Tag Archives: philosophy

On the Beach at Night Alone (Hong Sang-soo)

Sangsoo’s most emotionally resonant film builds from nothing and shares its impact in thoughts to come rather than thoughts present when watching the film. For some time, like many of Hong’s film’s, the quotidian is represented through mundane detail, seemingly … Continue reading

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Experimental Cinema, Snow & Saïto

La Région Centrale (Michael Snow, 1971, 16mm) A meditation of time itself. Challenges the viewer’s capacity for prayer as it entangles the spiritual and physical in worlds both of the reveler and the revealed through a form of fixed yet … Continue reading

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How Music Ruined a Potential Masterpiece: Christopher Nolan’s Dunkirk and its Greatest Failing

There’s much in Nolan’s audacious new feature worth commending, chief among which is the underlying conceptual apparatus of time and rhythm and the greatly immersive experience it generates.  Cross cutting between three divergent storlines yet maintaining a parallel flow of … Continue reading

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Fantasy as Poetry, Fiction as Metaphor in Shinkai’s YOUR NAME

Your Name is a heartfelt, modern love story with an intricately layered narrative spanning philosophy, mythology, romance, and teenage fantasy within a science fiction melodrama. It is a brilliant feature anime, and the best I have seen since Takahata’s The … Continue reading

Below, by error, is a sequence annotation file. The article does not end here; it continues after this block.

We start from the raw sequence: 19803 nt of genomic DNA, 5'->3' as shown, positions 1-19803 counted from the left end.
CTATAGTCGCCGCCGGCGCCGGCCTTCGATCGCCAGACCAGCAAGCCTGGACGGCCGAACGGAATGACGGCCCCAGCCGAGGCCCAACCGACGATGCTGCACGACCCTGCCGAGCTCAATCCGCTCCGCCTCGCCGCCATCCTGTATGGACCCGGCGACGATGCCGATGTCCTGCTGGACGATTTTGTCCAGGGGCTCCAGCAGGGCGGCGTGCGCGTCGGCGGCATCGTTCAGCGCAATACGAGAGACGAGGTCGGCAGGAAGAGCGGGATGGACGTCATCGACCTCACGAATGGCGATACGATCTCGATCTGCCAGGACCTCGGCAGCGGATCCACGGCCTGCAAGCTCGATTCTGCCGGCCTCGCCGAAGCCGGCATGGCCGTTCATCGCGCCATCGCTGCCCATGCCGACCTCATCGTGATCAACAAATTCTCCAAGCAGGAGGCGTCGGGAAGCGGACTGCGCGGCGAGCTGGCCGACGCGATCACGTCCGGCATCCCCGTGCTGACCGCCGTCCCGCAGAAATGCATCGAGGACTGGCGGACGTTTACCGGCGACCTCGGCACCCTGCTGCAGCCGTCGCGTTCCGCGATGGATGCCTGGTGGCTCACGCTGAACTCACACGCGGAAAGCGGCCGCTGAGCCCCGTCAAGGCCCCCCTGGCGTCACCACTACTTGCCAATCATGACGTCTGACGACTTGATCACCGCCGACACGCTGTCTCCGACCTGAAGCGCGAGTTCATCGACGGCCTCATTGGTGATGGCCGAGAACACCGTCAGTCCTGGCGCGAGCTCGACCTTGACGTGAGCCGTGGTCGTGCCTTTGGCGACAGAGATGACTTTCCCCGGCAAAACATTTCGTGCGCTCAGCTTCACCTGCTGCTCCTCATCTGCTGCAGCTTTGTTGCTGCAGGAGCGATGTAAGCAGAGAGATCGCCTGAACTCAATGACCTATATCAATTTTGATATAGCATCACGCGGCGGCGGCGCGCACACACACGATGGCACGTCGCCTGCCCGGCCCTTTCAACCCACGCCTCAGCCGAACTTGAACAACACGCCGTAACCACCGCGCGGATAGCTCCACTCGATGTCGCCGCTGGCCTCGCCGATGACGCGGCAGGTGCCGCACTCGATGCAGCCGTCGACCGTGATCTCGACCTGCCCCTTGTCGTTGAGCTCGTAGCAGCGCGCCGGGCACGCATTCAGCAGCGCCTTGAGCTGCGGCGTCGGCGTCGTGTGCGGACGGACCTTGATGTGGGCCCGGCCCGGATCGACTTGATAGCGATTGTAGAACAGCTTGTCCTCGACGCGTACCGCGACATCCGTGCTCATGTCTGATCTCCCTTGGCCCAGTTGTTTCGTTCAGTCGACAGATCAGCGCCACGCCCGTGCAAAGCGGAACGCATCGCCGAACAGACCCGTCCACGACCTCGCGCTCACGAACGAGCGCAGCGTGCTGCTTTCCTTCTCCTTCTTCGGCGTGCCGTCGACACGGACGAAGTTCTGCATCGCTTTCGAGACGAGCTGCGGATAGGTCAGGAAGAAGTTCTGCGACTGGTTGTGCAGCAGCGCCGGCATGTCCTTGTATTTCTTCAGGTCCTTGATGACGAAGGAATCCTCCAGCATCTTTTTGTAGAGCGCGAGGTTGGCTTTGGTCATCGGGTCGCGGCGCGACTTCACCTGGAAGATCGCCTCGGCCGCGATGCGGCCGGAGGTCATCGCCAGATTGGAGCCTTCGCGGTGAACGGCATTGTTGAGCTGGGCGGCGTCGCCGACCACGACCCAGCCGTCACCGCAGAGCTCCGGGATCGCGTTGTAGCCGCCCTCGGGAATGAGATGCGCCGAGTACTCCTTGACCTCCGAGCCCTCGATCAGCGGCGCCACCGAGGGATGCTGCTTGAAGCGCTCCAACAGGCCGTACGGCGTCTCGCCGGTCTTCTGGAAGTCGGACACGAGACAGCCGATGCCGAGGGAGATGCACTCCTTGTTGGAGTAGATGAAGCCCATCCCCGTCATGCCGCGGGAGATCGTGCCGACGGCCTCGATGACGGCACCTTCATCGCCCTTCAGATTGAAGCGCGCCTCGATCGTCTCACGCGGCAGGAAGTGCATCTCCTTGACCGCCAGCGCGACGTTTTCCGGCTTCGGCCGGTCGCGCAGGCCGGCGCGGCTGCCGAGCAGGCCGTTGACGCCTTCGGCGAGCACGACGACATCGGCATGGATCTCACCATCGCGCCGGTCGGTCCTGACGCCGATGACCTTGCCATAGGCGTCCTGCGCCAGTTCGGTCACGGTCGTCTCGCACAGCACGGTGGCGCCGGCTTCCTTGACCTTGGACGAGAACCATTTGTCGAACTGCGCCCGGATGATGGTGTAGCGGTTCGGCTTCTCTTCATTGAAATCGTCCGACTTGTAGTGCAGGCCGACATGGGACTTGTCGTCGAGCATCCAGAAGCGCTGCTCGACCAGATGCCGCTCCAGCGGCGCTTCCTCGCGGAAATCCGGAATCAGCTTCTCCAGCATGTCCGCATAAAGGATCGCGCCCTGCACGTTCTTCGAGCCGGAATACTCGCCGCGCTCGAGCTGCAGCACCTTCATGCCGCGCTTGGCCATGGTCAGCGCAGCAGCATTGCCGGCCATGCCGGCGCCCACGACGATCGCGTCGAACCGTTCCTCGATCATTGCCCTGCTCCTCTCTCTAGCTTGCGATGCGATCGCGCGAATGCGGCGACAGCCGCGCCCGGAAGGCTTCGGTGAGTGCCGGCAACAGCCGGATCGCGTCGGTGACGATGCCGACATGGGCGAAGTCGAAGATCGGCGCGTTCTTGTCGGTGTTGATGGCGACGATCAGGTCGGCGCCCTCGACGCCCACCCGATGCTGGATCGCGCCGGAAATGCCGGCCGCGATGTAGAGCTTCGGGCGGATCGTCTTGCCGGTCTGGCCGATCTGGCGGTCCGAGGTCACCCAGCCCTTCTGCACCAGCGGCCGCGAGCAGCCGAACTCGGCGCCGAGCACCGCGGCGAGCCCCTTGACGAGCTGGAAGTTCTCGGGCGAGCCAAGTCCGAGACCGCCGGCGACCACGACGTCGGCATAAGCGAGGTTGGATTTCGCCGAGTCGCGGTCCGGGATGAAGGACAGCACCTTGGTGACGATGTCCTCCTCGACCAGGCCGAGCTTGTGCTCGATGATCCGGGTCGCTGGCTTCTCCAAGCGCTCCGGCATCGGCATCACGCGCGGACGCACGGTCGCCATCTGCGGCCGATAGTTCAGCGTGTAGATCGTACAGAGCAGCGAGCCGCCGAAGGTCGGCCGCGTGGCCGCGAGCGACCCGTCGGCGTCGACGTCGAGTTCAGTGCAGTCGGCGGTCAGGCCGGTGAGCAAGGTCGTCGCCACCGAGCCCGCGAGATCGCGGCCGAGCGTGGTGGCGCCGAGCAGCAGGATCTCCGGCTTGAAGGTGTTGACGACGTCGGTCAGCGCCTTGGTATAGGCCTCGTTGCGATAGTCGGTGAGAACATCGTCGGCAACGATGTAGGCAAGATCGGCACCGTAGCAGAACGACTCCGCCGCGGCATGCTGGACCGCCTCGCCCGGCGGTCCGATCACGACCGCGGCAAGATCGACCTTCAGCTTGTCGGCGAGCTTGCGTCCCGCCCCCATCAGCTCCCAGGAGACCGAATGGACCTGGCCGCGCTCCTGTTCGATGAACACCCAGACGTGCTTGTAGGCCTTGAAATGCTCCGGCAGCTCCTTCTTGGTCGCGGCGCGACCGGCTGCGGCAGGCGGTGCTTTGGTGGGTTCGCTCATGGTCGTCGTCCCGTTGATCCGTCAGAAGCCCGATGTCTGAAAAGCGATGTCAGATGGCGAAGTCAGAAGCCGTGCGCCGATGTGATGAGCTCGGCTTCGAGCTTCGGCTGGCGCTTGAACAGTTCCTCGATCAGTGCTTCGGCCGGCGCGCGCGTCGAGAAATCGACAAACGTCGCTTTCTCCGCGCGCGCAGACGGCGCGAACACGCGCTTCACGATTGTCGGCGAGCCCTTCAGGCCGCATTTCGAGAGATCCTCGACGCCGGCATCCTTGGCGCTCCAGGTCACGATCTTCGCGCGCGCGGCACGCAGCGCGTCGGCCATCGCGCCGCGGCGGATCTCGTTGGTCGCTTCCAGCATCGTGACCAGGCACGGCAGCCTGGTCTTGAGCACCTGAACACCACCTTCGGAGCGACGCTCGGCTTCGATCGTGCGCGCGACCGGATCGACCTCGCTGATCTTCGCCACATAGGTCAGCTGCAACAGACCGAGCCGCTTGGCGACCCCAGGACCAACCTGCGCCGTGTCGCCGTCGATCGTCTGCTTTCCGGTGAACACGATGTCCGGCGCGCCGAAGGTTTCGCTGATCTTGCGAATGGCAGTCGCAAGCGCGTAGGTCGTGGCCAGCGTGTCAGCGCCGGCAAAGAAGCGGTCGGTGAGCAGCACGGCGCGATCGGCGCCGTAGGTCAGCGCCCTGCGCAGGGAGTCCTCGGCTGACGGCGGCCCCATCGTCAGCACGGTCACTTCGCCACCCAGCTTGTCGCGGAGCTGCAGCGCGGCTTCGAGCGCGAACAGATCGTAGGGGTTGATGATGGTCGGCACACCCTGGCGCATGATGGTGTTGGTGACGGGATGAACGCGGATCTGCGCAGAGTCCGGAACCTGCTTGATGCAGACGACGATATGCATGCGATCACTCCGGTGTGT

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A Misstep in Film History: Wim Wenders Wings of Desire and Its Masterpiece Status

Although Wenders’ film is masterfully crafted, with some absolutely glorious camera movements, use of light, black and white, and colour, the script reeks of pretense. Wender’s narrative, well intentioned as may be, is too self serious to convey fantasy, yet … Continue reading

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Life Is Like a Dream: Jarmusch’s Paterson Unfurled

Through its dreamlike aesthetic, lethargic rhythm, and patterned mise-en-scene, Jim Jarmusch’s densely philosophical tone poem manages to convey a certain unutterable phenomenology, one which is surrealistically experienced in life’s poetic coincidences and confusions. It is mindfully realized through an acute … Continue reading

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Arrival: On Intuition, Language, and A Great Film’s Greatest Failure (Villeneuve, 2016)

In spite of dropping the inimitable Roger Deakins (Prisoners–a masterpiece–, Sicario), Canada’s leading Studio director, Denis Villeneuve, has crafted a film of bracing visual detail and innovation, using primarily push ins, pull outs, and overexposure in producing haunting images of the … Continue reading

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Sátántangó Explained (Tarr, 1994)

There are many people who think the end is the beginning. It is not. At least not in the diegetic sense. The end is exactly as the doctor describes: 13 days after he is hospitalized. That is, 13 days after … Continue reading

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Out 1: Noli me tangere (1971)

This is a challenging film, and not merely due to its epic 13 hour run-time. After the events of May ’68, Rivette reached out to cinema’s potential for transformation. He decided that cinema’s necessarily political nature (‘every film is political’) … Continue reading

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A Pigeon Sat on a Branch Reflecting on Existence (Andersson, 2015)

Constructs a dry existential tone to convey the psychological malaise of living. Not particularly funny nor philosophical, though it has some superb framing and a couple moments of humour. Becomes too self-flattering and locked into its own affectations. 67/100 – … Continue reading

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